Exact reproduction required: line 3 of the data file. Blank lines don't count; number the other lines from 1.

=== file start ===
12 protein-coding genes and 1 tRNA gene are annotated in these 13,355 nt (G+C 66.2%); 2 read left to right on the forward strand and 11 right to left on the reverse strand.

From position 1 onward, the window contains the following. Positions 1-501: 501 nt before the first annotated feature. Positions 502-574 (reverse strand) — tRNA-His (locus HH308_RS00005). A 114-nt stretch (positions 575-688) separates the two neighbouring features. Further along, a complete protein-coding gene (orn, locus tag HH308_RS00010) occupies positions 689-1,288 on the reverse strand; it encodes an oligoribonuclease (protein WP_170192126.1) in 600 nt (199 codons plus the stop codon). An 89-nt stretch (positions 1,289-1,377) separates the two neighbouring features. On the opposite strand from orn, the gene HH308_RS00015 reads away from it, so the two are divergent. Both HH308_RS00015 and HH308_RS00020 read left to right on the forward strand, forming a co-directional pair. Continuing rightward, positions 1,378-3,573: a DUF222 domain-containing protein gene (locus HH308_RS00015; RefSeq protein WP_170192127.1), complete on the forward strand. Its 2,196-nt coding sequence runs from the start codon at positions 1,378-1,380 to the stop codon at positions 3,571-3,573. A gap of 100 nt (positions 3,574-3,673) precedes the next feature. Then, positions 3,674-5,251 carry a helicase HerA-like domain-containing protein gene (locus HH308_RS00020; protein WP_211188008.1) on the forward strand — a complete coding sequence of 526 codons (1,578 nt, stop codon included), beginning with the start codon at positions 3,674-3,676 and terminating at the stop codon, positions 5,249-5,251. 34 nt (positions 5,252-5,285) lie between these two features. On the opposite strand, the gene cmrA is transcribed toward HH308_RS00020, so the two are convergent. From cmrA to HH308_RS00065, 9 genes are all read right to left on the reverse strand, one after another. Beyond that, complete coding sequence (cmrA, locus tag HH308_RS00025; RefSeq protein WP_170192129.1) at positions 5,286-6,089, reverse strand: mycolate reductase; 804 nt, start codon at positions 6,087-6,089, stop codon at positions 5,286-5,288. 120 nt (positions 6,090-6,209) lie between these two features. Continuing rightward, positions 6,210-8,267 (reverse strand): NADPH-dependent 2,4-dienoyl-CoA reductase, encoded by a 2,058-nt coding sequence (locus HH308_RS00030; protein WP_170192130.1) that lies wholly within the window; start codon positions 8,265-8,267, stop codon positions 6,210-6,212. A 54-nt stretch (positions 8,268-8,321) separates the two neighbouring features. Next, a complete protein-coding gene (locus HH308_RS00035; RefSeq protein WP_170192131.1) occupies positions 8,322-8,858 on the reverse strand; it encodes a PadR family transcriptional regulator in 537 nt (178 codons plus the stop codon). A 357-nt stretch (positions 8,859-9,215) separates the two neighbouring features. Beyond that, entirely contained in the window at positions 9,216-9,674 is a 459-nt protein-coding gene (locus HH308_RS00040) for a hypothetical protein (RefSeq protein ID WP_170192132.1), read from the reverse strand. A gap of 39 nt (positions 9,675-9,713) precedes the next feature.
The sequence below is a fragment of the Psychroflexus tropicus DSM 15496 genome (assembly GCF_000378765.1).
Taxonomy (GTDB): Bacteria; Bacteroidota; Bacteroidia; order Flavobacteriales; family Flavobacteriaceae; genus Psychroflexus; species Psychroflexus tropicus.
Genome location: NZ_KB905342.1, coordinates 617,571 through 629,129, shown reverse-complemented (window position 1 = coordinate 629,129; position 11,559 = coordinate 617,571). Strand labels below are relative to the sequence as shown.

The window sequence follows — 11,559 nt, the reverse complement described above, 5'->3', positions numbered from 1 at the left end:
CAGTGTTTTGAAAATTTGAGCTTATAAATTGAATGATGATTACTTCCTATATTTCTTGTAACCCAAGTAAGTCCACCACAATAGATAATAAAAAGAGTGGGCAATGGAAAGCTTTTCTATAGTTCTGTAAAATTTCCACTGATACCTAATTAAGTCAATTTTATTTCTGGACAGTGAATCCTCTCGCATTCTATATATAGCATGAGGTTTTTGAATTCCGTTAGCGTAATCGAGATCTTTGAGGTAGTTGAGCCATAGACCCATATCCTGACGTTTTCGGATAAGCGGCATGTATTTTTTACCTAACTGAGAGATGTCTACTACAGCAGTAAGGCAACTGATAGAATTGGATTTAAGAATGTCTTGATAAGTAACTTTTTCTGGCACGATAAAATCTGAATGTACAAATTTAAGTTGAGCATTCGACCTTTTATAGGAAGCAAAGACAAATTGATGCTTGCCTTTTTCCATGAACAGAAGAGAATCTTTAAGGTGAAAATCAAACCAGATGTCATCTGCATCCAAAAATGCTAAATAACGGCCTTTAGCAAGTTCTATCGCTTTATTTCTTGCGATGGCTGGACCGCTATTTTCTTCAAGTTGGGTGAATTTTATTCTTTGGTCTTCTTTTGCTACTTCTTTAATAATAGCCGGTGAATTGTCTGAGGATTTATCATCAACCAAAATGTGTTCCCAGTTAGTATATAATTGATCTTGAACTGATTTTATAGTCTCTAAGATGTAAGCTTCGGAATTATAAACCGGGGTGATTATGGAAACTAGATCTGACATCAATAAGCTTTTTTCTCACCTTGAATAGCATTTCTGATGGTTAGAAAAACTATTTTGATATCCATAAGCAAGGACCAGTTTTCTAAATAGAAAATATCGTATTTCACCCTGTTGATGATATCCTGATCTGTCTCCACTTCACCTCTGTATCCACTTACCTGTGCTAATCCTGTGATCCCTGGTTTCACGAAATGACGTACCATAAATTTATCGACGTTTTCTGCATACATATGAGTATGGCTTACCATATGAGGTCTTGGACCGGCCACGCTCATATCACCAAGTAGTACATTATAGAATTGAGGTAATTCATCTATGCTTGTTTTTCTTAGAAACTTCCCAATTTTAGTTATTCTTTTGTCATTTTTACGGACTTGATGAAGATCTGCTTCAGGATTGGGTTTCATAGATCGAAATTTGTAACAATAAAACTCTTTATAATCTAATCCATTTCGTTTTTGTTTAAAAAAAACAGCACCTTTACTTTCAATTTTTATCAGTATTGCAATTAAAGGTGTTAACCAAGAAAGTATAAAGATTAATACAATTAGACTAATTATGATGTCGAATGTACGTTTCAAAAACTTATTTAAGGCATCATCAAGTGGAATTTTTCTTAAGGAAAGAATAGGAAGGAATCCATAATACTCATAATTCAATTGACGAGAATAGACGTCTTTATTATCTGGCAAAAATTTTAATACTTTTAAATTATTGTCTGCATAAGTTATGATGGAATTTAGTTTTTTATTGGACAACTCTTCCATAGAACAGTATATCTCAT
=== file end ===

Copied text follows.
The sequence below is a fragment of the Psychroflexus tropicus DSM 15496 genome (assembly GCF_000378765.1).